Stranger Things 2 Review

Stranger Things 2 Review

I was originally going to write a way longer introduction explaining what Stranger Things is, but then I realised that everyone already knows what it is (except my mum for some reason) so I’m not going to bother doing that. All that really needs to be said is that I really liked season one on pretty much every level, from acting to writing to score to far too many more elements than I can mention. I liked it a lot.

Season two picks up almost a year after the end of the first season and deal with the repercussions of Will’s experience in the upside down as he continues to see visions of that world, as well as the disappearance of Eleven after the season one finale.

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The cast is still really great, and this season’s use of pairing together specific characters in unexpected duos works to enhance that. The pairing of Hopper and Eleven works really well in elevating the performances of both while naturally progressing their character arcs. Dustin and Steve work well off each other to give Dustin more of his own arc, and also make me hate Steve a bit less (but I still do hate him). Similarly, pairing Lucas with the new character of Max works to develop him more. The characters of Dustin and Lucas probably had the least attention when it came to individual development outside of the group in season one, so I liked how this season worked to develop them individually.

Moving onto the new characters, Sean Astin is great as Bob, playing a likeable and well-meaning character who still gets his own heroic moments despite being a bit unaware of everything. Some people think the character of Murray is a bit over the top as a conspiracy theorist character but I liked his presence and Brett Gelman managed to make it more entertaining than a generic archetype. I also really liked Paul Reiser as the new government figure of the season, contrasting him actually being there as a genuinely empathetic character trying to fix things against the stereotypes of films in the 1980s being largely anti-governmental (including the smart move of casting the guy who played that same role in Aliens to do it). Billy is an abusive racist who looks like he’s made of grease and the less said about him the better.

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At first, while I was watching it, I felt like the stakes hadn’t really been raised compared to last season, but the more I’ve thought about it the more I like that it feels more like the Aliens to season one’s Alien. The stakes aren’t necessarily higher when dealing with smaller enemies, but it allows it to evolve upon the villainous element when the next season comes around and the leader comes forth.

Now for things I didn’t like – the use of so many 80s songs bother me. In season one, they focused on using the score to emulate the 80s feeling of it, with only a few songs being used for specific scenes to resonate strong character moments (i.e. Should I Stay or Should I Go being used to emphasise a bonding moment between Will and Jonathan). Season two uses 48 songs in nine episodes, and it’s really jarring, especially as a change to season one. Almost none of them mean anything, and a lot of them aren’t even really playing in the scene, it’s just an unnecessary song pasted over. It feels like an overemphasis on reminding the audience it’s the 80s by saying it rather than making it feel like it naturally through the style.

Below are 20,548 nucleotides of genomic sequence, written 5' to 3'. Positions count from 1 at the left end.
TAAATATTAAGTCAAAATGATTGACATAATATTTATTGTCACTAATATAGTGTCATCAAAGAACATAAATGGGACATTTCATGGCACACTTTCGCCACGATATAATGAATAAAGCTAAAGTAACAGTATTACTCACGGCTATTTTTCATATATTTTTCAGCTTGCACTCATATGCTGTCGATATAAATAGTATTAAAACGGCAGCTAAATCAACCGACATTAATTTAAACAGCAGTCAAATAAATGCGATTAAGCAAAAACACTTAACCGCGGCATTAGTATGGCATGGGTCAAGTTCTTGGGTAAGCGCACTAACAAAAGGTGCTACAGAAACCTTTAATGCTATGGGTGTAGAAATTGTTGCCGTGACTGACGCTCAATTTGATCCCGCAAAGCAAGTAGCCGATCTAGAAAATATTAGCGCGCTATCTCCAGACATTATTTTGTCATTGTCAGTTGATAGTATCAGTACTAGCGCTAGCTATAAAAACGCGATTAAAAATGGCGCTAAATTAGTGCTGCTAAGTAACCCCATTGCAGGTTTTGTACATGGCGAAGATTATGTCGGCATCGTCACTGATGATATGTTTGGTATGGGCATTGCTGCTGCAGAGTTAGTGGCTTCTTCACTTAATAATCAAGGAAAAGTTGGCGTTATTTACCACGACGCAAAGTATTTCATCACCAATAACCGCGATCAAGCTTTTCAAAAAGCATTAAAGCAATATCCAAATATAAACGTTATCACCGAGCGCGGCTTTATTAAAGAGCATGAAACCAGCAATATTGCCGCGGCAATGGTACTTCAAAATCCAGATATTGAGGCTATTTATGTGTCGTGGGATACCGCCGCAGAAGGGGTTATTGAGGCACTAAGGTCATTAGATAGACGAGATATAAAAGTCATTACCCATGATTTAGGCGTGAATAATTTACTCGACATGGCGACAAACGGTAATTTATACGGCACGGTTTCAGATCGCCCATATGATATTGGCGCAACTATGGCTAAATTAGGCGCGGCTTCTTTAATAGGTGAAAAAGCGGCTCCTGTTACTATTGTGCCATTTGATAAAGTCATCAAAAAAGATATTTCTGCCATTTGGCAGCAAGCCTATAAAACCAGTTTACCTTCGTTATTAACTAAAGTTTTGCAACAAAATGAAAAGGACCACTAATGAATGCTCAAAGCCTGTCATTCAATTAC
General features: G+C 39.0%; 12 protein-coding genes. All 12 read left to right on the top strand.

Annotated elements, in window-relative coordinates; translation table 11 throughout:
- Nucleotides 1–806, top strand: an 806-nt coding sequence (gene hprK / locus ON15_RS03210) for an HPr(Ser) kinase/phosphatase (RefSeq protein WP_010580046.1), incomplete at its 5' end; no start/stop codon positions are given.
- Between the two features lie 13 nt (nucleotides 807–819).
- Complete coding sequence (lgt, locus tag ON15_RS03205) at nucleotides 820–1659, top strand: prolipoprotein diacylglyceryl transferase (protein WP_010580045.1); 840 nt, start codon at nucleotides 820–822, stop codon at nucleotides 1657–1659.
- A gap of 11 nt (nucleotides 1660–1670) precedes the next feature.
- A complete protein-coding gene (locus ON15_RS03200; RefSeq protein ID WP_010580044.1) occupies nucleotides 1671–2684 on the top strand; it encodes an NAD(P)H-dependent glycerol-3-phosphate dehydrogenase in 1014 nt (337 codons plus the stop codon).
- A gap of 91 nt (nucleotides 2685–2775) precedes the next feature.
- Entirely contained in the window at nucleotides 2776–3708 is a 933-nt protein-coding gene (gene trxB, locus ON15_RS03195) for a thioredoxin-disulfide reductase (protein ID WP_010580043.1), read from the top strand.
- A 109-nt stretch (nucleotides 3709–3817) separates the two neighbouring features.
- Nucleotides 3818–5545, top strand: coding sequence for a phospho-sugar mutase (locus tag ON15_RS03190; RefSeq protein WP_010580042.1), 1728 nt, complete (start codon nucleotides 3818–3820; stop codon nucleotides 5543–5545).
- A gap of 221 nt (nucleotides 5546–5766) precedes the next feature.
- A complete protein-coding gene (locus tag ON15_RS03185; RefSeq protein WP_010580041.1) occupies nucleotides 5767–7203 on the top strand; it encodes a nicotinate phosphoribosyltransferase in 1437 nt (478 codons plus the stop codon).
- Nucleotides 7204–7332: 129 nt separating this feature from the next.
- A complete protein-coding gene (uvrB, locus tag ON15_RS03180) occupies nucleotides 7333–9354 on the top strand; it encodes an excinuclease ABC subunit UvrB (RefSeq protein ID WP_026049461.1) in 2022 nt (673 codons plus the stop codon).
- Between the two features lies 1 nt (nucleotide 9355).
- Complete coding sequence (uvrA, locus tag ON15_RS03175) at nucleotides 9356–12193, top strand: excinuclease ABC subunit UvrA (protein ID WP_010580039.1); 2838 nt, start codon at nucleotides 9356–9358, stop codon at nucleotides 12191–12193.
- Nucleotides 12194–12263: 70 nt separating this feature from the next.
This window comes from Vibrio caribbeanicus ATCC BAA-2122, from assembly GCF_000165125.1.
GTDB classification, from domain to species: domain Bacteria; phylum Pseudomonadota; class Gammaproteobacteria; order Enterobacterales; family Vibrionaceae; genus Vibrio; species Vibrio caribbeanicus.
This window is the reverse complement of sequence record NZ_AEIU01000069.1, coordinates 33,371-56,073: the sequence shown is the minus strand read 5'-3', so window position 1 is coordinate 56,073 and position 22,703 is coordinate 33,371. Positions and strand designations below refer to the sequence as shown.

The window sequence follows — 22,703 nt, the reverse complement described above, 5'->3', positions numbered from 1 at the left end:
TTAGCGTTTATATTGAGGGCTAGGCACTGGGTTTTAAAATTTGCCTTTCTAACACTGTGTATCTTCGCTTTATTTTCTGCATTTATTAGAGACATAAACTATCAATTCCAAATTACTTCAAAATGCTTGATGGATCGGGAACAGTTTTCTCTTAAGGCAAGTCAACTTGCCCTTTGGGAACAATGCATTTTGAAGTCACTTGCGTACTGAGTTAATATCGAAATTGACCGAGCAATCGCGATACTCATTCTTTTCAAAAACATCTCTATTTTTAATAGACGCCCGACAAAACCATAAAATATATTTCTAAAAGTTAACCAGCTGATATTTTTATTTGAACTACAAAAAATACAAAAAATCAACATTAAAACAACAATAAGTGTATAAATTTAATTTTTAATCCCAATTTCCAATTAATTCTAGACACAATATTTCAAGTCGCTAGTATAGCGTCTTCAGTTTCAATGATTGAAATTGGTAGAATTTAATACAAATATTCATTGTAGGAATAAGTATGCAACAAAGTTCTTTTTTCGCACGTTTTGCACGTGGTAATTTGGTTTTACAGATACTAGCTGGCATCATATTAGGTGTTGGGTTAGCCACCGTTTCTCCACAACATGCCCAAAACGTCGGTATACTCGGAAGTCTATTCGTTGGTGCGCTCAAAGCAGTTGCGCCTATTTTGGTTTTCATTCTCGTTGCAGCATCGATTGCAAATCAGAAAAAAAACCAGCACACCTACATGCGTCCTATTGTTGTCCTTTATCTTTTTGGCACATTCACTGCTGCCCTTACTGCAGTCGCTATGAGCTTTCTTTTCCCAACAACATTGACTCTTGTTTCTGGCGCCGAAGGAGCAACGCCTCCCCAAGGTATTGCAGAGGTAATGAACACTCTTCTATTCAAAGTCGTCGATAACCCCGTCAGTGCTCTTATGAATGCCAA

Like most, I absolutely hated episode seven. I’d argue most Netflix shows can be improved by cutting an episode’s worth out of a season (Marvel shows especially), but this one is literally an episode. It places a massive buffer after episode six’s dramatic turning point, effectively cutting the narrative momentum at the knees. All of the building up of the first two-thirds of the season struck down immediately for a cutaway episode that isn’t even good. The gang of characters just feel like a bad version of the Rowdy 3 from Dirk Gently’s Holistic Detective Agency (a VERY good show I highly recommend). The episode completes a character arc for Eleven and develops her powers more, but I don’t think it particularly went the right way about doing either of those things. It’s an episode that can be skipped over by a sticky note that says “she’s a bit better at her powers now”, and just on the whole I hated the episode a lot.

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I wasn’t a fan of the Reagan references either. They worked in some cases (i.e. Mike’s parents) but mostly they felt like an overload of people mentioning Russia in a way that didn’t feel natural considering season one was already well into Reagan’s presidency and the Cold War. I would call them a red herring, but they never get brought back so the references don’t even go anywhere by the end of it. It’s a small thing but it bothered me.

All in all, despite my big rants about certain things I really enjoyed this season and would say it comes pretty close (but not quite) to being on the same level of greatness as season one. The things I loved about season one were improved upon, and it introduces some solid new elements to work upon when it comes to the next season. I’m eagerly looking forward to it.

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